Additionally, the agreement set the price per share for any transfers of stock at $175, subject to revision by a majority vote at an annual or special meeting of shareholders. Appellant argues that the 1975 agreement established a mechanism for determining the price of a share of South Pitt stock, with the result that the price of the 300 shares at issue here should be $175 per share because the shareholders had not changed the set price.
It is true that several interrelated writings may be used to satisfy the requirements of 13 Pa.C.S. § 8319(1). Conaway v. 20th Century Corp., 491 Pa. 189, 420 A.2d 405 (1980). However, the 1975 buy-sell agreement cannot be read into the 1976 stock purchase agreement to supply the missing price term. Contracts must be construed in a way
[ 346 Pa. Super. Page 55]
which gives meaning and effect to all their terms. Atlantic Richfield Co. v. Razumic, 480 Pa. 366, 390 A.2d 736 (1978); Woytek v. Benjamin Coal Co., 300 Pa. Super. 397, 446 A.2d 914 (1982); Friestad v. Travelers Indemnity Co., 260 Pa. Super. 178, 393 A.2d 1212 (1978). The inclusion in the 1976 agreement of paragraph 3, providing that the price for the 300 shares was to be agreed on by the parties, indicates that the parties intended the 1976 agreement to supersede the 1975 buy-sell agreement. Paragraph 3 would be meaningless and superfluous if the parties intended for the price to be determined according to the 1975 buy-sell agreement. If the parties had intended for the price to be set under the prior agreement they could easily have said so.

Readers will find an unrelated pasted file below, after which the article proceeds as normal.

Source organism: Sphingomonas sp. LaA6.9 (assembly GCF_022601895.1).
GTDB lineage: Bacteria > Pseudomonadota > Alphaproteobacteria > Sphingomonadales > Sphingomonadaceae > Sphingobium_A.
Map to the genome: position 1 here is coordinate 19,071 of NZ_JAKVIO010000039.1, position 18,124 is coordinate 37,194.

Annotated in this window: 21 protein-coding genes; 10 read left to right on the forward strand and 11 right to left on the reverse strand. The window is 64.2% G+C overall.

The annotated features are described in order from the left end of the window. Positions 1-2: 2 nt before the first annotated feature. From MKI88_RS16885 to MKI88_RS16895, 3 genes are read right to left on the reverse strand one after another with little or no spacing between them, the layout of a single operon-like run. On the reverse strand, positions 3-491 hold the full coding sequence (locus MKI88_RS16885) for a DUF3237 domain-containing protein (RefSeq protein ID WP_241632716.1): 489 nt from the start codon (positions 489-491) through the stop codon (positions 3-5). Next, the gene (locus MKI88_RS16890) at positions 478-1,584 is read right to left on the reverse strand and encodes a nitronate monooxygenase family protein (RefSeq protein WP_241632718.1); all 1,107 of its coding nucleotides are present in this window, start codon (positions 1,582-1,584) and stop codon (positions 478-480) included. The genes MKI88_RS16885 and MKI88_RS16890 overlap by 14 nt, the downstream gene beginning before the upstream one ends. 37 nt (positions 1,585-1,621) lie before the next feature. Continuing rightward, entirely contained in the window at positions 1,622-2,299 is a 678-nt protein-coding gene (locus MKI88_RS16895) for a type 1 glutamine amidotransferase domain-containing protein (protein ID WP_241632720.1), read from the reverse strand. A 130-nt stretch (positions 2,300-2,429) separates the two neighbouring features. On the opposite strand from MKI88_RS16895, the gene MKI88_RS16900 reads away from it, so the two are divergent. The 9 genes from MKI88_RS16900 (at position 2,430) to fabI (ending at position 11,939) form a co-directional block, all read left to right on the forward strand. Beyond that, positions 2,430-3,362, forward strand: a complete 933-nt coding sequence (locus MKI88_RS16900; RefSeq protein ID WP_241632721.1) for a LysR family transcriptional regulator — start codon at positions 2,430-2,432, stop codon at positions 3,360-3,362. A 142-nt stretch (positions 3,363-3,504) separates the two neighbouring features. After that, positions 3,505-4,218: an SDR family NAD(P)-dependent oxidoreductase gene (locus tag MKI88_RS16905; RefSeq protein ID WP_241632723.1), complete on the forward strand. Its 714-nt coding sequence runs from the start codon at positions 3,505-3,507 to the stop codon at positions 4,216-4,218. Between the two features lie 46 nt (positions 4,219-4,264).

Appellant presented neither any other evidence from which the court could conclude that the parties had agreed on a price nor any evidence from which the court could supply the missing terms on a "reasonably certain basis," see Bethlehem Steel Corp. v. Litton Industries, Inc., 507 Pa. 88, 100, 488 A.2d 581, 591 (1985) (Opinion of Flaherty, J., in Support of Affirmance) (affirming by equally divided court an order refusing to enforce an option agreement for construction and sale of ships with open terms including price). The contract provided that the parties were to agree on a price; their negotiations broke down without their reaching an agreement. The evidence fails to meet the requirement of 13 Pa.C.S. § 8319(1) that the writing indicate that "a contract has been made . . . at a defined or stated price." All we have is an "agreement to agree" which is incapable of enforcement. Onyx Oils & Resins Inc. v. Moss, 367 Pa. 416, 80 A.2d 815 (1951); see also Field v. Golden Triangle Publishing Inc., 451 Pa. 410, 305 A.2d 689 (1973) (specific performance will not be granted unless the terms of the agreement are complete and certain).*fn4 The Chancellor was correct in refusing specific performance.
*fn* Honorable Earl R. Handler, Senior Judge, of the Court of Common Pleas of Indiana County, is sitting by designation.